George Engelmann : biography
George Engelmann, also known as Georg Engelmann, (2 February 1809 – 4 February 1884) was a German-American botanist. He was instrumental in describing the flora of the west of North America, then very poorly known; he was particularly active in the Rocky Mountains and northern Mexico, one of his constant companions being another German-American, the botanical illustrator Paulus Roetter.
George Engelmann was born in Frankfurt am Main, Germany, the oldest of thirteen children, nine of whom reached maturity. His father, Julius Bernhardt Engelmann, was a member of a family from which for several successive generations were chosen ministers for the Reformed Church at Bacharach-on-the-Rhine. Julius was a graduate of the University of Halle, and was also educated for the ministry, but he devoted his life to education. He established a school for young women at Frankfort, such as were then little known. George Engelmann’s mother, Julie Antoinette, was the only daughter of Antoinette André and George Oswald May. The latter, in his earlier years, was an artist of note at the Court of Weimar. Julie Antoinette was Julius Engelmann’s coadjutor in the school for young women, and its success was largely due to her management and tact.
His uncle, Friedrich Theodor, a German pioneer of Illinois, was an early American viticulturist.
George Engelmann received his early education at the gymnasium in Frankfurt. According to himself, he first became interested in plants around age 15. At this age, also, his disposition to study was such that he voluntarily devoted much of his time after the performance of his stated school duties to the study of history, modern languages, and drawing.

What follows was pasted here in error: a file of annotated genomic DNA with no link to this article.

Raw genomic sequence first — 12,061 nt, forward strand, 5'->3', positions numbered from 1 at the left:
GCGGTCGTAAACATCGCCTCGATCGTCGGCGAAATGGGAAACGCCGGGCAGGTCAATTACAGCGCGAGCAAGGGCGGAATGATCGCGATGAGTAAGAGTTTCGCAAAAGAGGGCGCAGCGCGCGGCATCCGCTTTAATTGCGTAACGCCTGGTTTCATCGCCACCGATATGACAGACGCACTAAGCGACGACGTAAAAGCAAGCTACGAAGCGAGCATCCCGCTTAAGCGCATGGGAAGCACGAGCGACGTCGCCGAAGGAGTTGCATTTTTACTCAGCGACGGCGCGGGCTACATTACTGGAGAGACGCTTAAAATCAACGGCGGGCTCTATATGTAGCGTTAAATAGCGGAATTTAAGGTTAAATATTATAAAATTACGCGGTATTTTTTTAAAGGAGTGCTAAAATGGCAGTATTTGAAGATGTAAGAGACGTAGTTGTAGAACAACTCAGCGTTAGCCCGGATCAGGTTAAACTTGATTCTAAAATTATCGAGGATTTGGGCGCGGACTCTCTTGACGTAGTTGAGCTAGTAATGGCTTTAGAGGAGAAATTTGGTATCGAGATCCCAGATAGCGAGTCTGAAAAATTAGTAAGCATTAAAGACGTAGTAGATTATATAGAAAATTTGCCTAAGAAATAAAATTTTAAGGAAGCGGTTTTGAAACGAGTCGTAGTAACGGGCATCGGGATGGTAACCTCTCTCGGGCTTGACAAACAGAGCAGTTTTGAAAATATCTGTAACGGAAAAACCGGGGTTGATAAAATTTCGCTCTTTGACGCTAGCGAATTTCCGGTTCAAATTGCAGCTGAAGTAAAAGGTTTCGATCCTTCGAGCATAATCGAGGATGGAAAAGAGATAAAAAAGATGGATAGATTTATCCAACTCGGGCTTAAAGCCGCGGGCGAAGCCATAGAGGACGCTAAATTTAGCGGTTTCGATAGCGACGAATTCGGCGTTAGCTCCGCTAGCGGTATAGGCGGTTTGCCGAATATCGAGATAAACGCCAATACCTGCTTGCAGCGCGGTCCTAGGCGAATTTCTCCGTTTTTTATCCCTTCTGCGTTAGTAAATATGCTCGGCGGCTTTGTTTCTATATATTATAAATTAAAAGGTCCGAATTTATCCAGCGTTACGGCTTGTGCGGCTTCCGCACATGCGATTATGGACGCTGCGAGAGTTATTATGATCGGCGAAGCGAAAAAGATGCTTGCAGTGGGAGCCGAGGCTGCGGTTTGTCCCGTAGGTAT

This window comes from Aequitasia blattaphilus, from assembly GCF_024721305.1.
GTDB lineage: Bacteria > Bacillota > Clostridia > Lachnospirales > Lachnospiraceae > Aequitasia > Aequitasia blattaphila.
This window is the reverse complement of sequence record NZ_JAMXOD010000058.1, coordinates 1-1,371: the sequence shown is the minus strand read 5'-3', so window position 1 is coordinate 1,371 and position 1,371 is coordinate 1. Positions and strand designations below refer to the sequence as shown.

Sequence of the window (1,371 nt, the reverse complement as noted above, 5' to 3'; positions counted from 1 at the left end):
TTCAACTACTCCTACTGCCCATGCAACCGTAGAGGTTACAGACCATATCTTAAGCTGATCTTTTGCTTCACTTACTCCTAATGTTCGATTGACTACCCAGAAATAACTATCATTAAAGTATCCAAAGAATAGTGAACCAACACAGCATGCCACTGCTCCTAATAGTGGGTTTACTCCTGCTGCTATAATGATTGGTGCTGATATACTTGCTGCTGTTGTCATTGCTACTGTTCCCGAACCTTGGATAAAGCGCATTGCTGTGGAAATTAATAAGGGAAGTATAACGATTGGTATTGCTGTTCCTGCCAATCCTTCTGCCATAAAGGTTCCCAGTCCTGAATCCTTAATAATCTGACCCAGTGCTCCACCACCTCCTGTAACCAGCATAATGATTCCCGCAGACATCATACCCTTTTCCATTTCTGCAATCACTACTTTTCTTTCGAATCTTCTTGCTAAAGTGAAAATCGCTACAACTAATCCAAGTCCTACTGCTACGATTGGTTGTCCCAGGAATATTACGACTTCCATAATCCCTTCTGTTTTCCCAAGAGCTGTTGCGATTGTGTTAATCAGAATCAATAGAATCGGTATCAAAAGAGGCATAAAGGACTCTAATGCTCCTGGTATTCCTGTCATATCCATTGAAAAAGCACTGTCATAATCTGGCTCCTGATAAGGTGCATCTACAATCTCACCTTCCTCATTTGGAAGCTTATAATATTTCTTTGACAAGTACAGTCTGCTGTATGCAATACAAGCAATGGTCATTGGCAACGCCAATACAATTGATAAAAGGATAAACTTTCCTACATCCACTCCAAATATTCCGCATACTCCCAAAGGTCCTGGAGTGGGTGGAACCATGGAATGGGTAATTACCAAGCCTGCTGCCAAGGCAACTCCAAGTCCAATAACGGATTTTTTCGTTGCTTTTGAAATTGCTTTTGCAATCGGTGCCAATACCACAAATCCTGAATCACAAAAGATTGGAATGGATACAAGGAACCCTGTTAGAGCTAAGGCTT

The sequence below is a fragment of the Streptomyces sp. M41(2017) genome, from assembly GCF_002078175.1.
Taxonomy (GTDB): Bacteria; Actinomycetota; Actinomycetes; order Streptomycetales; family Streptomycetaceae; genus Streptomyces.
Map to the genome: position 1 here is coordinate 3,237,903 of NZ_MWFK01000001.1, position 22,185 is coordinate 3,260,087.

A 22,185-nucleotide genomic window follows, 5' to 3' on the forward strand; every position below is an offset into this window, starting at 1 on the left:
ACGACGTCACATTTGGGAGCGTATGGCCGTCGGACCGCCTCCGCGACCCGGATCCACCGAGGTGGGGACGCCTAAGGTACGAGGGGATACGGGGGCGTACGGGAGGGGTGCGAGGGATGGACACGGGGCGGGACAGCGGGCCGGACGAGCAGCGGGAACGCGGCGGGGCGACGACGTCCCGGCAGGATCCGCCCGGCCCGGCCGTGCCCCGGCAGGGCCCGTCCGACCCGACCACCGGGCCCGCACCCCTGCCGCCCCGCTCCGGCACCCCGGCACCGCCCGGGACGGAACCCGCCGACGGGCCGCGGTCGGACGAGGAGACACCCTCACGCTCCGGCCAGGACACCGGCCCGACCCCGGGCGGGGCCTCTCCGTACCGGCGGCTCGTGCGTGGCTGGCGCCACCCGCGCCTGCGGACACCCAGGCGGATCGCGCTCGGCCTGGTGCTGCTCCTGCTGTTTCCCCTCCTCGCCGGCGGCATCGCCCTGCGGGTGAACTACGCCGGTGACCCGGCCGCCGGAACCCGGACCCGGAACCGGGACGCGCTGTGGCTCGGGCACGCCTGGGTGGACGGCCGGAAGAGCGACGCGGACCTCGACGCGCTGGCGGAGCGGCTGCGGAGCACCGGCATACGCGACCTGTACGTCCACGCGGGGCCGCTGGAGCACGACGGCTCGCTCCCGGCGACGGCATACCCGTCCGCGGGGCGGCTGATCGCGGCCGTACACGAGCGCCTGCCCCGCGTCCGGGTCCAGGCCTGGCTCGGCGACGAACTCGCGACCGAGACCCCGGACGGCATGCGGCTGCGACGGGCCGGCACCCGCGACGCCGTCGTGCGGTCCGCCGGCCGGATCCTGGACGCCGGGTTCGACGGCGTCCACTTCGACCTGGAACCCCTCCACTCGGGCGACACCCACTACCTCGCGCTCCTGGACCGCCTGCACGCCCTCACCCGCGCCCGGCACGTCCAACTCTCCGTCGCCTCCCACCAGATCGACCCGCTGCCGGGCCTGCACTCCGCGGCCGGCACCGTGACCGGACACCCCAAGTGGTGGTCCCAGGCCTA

Assisted by a scholarship founded by the “Reformed Congregation of Frankfort,” in 1827 he began the study of the sciences in the University of Heidelberg, where he met Karl Schimper and Alexander Braun. With the latter especially an intimate friendship and correspondence were preserved unbroken until the death of Braun in 1877. With Schimper also he retained friendship, although that penetrating but erratic genius after obtaining a remarkable grasp of philosophical botany and laying the foundations of phyllotaxy abandoned the subject entirely.
In 1828 young Engelmann’s studies at Heidelberg were interrupted by his having joined the students in a political demonstration. He thereupon left Heidelberg and entered the University of Berlin, where he stayed for two years. In 1831, he received the degree of M.D. from the University of Würzburg.
His dissertation for the medical degree, more related to botany than to medicine, was published at Frankfort in 1832 under the title of De Antholysi Prodromus. It was devoted to morphology — mainly to the structure of monstrosities and aberrant forms of plants — and was illustrated by five plates of figures drawn and transferred to the lithographic stone by the author’s own hand. Its subject was so directly in line with that of a treatise on the metamorphosis of plants by Johann Wolfgang von Goethe that it was heartily welcomed by the poet-philosopher, whose own life was then approaching its close. Having received Engelmann’s treatise through his correspondent Marianne von Willemer, Goethe inquired after the young author, saying that Engelmann had completely apprehended Goethe’s ideas concerning vegetable morphology, and had shown a peculiar genius for their development. So strong was his confidence in Engelmann’s ability that he offered to give him his whole store of unpublished notes and sketches.
In 1832 Engelmann went to Paris, where he again became associated with Braun, and also with Louis Agassiz.
Emigration to United States
Wishing to visit America, he accepted a proposition from his uncles to become their agent for the purchase of lands in the United States. In September 1832, he sailed from Bremen for Baltimore, Maryland. In addition to his duties assessing land investment opportunities, he also spent time on botanical travels, first visiting Thomas Nuttall in Philadelphia. He then went to St. Louis, Missouri, and from there around to the adjacent states. He settled with his relatives on a farm in St. Clair County, Illinois near Belleville for three years.